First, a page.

Pat Hickey was drafted by the New York Rangers in the second round of the 1973 Amateur Draft. But he was also drafted by the Toronto Toros of the World Hockey Association that same summer. Pat decided to start his professional career by joining the WHA.
After his two seasons in the WHA, Pat did join the Rangers in 1975-76. A speedy left-winger with a decent scoring touch, Pat joined the NHL at a time when the style of play was changing more into a skating game than the bruisingly physical game plan employed by the likes of the Flyers and Bruins.
When Hickey first joined the Rangers however, he had trouble cracking the lineup. Although he had the talent and the work ethic, the Rangers preferred to use only 3 lines and Hickey was the 10th forward. But as Hickey explains, being the 10th forward was his forte.
"I never really played on any one line. I did over my career with certain guys for a period of time. But the strength that helped me last 12 years was the fact that as the tenth forward, in any injury situation or under-performance situation by someone else, I could be that left-winger, right-winger or centreman. In other words, a forward.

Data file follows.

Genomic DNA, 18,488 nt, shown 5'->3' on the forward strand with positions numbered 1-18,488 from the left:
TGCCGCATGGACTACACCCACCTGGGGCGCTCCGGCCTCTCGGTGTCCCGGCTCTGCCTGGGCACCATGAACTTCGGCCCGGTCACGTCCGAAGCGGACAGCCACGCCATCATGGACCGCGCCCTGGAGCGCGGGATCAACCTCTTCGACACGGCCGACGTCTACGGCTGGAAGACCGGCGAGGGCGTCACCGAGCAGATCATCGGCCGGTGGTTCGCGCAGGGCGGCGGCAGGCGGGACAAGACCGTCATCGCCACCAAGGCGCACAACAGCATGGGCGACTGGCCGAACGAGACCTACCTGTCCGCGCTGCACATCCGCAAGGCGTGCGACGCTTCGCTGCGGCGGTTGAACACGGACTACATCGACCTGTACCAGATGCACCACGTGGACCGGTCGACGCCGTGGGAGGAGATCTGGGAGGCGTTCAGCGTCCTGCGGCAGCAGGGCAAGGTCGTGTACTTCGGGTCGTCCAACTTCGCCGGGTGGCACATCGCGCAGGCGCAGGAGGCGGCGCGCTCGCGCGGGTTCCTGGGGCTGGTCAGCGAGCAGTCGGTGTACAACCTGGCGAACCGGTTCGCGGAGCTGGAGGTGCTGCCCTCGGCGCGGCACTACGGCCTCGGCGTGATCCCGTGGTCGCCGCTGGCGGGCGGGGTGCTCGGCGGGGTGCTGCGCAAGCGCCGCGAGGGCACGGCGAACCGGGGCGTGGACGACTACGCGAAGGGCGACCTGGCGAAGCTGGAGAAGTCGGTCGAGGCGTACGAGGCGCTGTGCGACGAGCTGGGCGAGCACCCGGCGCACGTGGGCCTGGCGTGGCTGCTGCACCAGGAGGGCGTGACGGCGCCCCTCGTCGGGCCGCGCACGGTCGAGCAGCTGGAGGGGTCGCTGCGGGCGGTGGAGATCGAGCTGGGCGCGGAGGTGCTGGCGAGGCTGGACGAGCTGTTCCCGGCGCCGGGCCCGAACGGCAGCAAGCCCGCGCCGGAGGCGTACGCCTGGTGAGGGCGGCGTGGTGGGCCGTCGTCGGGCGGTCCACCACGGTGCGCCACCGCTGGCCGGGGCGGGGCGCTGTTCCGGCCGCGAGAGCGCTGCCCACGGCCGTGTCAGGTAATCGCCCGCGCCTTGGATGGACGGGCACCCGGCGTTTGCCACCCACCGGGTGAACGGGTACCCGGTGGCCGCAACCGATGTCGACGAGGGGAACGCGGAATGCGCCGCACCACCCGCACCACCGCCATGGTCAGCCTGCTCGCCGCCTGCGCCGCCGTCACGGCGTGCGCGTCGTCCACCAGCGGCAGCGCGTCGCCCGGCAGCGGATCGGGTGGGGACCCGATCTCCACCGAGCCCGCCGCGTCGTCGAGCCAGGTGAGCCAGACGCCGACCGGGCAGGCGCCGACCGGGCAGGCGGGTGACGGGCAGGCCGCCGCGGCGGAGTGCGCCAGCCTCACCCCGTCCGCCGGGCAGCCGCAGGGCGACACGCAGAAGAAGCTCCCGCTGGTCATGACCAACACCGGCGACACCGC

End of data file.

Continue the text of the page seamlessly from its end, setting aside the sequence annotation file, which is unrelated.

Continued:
"And that equated to in reality more ice time than any regular player playing only one position. So with that said, I would characterize myself as a player as versatile and with the strength of spontaneity in the whole decade as the game was changing."
Hickey played over four seasons with the Rangers, recording a career-high 40 goals in 1977-78. That season he was voted by the fans as the most popular player on the team and he was also of Team Canada in the World Championships. Hickey scored 10 goals including the Bronze medal winning goal while playing with Marcel Dionne and Jean Pronovost.
Hickey was later traded to the Colorado Rockies and then to the Toronto Maple Leafs in 1979-80. He was re-acquired by New York and then he joined the Quebec Nordiques and St. Louis Blues before retiring after the 1984-85 season.
Hickey retired from he NHL with 192 goals, 212 assists and 404 points in 646 career regular season game. He had 16 points in 55 playoff contests.
In retirement Pat went on to become a successful broker on Wall Street before retuning to hockey. He was asked by the Los Angeles Kings to run their farm team in New Haven. He was quickly recognized as one of the top people in the AHL, spending 5 years as a league governo and being named as the 1992 Executive of the year.
Pat later left New Haven and started his own AHL team. Securing three investors, Pat served as Chief Executive Officer with the Hamilton Canucks. He later sold his interests when he couldn't get local political help on the municipal scene.
Pat opted to step back into the business world after his experience in Hamilton. He would become a financial consultant with Wood Gundy Investments. A driving reason to step back into "normal" life was to spend more tim ewith his kids and wife.